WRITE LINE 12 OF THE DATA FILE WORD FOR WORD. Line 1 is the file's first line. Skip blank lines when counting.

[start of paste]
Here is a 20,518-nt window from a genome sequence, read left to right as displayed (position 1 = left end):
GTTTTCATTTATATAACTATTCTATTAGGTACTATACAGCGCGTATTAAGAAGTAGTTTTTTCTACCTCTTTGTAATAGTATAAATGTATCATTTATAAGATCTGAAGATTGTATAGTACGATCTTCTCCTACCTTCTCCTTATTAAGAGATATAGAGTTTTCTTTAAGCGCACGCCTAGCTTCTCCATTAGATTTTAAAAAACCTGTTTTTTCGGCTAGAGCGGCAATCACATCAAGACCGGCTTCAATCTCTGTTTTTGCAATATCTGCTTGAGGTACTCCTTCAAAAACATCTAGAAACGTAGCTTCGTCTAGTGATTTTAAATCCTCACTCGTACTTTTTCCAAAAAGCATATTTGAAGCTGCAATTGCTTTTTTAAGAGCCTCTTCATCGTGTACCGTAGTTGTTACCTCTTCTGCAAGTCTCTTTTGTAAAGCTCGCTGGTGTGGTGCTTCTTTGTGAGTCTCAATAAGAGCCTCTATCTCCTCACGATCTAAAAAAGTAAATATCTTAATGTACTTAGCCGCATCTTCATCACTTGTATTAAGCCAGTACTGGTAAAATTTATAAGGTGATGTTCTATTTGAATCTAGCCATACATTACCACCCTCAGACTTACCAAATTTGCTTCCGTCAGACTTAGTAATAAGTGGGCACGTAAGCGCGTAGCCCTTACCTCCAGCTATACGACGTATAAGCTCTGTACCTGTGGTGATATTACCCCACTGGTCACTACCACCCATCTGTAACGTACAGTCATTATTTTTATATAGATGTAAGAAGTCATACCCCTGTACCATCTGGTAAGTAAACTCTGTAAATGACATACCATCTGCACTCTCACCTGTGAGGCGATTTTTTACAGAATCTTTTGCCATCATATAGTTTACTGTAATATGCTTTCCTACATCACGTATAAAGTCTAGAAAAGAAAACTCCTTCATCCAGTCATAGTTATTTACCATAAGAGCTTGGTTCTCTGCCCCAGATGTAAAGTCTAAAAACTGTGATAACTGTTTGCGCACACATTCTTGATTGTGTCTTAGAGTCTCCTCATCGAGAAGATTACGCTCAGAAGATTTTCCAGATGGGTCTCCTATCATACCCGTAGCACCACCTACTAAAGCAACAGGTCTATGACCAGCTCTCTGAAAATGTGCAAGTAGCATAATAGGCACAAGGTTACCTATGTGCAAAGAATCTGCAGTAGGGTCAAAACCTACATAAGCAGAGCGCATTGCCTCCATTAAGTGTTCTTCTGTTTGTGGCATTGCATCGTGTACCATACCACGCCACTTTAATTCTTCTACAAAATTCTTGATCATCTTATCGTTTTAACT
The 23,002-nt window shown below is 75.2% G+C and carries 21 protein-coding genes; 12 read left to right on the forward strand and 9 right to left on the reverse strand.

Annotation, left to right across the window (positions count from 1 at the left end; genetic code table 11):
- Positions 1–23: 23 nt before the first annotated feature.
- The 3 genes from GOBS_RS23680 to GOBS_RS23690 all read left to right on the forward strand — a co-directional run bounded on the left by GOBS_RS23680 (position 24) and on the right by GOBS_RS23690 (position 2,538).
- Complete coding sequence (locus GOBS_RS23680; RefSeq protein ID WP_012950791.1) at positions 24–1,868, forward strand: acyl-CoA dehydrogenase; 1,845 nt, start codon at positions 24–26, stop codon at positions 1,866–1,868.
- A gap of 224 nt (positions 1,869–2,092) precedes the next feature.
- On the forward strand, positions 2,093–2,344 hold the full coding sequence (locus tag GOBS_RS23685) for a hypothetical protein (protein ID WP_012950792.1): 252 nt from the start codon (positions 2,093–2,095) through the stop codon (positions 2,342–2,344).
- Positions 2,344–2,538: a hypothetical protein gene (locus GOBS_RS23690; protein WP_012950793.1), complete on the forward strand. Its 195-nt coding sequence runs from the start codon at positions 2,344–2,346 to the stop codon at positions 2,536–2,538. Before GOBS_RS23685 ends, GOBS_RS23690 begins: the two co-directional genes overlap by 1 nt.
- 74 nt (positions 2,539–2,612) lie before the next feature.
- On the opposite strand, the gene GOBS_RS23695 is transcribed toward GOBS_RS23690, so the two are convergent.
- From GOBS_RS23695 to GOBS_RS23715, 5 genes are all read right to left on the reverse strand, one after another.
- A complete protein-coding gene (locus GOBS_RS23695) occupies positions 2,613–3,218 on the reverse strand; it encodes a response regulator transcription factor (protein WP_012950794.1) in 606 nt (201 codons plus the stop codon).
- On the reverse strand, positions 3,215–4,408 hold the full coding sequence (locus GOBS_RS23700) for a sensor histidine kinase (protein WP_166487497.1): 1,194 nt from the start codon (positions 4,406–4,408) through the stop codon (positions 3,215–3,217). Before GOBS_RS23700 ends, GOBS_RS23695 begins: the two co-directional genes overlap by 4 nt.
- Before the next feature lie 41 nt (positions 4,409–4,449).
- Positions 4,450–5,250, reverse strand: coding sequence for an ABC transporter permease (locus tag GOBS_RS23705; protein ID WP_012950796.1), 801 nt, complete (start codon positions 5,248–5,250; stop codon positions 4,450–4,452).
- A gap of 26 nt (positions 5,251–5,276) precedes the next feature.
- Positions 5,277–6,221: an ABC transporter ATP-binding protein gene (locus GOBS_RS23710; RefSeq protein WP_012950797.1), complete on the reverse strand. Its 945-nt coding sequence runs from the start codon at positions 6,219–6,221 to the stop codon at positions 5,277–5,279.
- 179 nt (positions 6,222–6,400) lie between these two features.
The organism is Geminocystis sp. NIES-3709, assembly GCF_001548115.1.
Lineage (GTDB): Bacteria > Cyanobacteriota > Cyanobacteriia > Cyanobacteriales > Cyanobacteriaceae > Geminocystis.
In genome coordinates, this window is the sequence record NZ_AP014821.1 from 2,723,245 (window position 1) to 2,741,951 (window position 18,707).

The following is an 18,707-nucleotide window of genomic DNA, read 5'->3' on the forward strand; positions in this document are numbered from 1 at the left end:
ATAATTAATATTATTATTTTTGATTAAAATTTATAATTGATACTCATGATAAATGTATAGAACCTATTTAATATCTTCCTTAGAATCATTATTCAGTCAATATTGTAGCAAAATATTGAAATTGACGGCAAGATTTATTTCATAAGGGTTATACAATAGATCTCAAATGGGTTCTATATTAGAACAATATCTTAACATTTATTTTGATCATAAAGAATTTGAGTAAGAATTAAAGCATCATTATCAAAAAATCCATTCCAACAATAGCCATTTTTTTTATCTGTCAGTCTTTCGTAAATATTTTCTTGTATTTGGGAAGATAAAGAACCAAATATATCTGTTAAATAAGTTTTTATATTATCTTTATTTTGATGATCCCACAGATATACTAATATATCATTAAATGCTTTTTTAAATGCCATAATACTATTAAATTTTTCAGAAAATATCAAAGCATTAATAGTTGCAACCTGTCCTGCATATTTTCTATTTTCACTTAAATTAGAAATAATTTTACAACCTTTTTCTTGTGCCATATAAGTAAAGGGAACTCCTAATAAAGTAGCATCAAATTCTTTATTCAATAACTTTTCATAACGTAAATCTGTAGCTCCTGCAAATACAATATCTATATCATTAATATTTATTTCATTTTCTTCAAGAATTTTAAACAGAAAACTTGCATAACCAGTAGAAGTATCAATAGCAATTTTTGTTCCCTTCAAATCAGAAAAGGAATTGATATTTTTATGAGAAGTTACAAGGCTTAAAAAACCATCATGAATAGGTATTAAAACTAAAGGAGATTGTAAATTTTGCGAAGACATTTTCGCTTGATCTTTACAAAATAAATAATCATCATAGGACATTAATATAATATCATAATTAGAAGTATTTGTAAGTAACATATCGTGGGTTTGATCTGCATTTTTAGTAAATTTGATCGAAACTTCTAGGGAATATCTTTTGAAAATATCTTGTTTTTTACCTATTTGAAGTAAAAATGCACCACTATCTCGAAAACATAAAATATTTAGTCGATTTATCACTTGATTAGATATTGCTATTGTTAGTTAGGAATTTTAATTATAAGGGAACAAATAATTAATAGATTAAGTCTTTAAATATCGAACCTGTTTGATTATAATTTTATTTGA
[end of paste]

- On the opposite strand, the gene GOBS_RS23695 is transcribed toward GOBS_RS23690, so the two are convergent.